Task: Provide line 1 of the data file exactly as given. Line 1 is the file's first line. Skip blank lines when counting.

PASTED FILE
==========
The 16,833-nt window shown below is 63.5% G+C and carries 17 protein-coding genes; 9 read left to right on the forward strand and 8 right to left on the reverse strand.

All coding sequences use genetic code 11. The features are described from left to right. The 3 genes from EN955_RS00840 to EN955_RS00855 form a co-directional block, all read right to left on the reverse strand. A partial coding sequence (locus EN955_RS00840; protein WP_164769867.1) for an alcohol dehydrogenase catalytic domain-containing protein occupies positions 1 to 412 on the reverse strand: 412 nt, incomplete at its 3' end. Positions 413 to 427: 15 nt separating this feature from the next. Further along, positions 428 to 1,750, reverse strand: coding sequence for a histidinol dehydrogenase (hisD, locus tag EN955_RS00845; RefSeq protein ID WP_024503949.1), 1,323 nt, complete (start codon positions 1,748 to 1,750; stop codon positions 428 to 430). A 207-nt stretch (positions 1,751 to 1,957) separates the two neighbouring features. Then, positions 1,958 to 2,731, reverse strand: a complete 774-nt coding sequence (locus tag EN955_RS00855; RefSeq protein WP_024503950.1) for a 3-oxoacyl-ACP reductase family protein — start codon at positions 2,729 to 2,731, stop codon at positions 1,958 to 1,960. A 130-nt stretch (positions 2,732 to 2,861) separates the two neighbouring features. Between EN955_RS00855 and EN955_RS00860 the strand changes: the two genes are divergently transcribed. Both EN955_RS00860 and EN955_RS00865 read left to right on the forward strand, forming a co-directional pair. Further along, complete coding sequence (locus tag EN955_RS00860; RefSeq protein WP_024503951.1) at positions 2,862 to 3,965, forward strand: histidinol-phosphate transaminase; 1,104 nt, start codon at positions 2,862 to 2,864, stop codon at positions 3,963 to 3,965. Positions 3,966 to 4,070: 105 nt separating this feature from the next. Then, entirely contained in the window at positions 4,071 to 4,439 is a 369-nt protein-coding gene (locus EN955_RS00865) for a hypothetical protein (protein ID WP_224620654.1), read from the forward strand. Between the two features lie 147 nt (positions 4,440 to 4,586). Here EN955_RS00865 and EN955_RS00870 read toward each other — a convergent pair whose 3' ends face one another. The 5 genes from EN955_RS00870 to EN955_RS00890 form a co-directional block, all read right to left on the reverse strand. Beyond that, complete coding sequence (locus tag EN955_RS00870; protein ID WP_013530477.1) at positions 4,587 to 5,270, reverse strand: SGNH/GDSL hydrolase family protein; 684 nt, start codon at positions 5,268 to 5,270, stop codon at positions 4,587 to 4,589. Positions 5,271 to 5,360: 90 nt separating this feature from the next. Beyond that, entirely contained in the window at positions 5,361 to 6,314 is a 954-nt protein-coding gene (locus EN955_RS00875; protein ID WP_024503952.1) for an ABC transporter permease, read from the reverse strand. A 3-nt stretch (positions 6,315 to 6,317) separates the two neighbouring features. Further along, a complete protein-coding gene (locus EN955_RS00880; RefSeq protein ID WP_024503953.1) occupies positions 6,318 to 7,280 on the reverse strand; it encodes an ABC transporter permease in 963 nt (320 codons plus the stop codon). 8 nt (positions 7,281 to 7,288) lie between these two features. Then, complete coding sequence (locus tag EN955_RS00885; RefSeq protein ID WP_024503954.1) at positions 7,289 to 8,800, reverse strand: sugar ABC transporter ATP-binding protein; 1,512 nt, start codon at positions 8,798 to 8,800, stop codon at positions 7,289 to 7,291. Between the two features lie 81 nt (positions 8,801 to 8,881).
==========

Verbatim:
The 16,833-nt window shown below is 63.5% G+C and carries 17 protein-coding genes; 9 read left to right on the forward strand and 8 right to left on the reverse strand.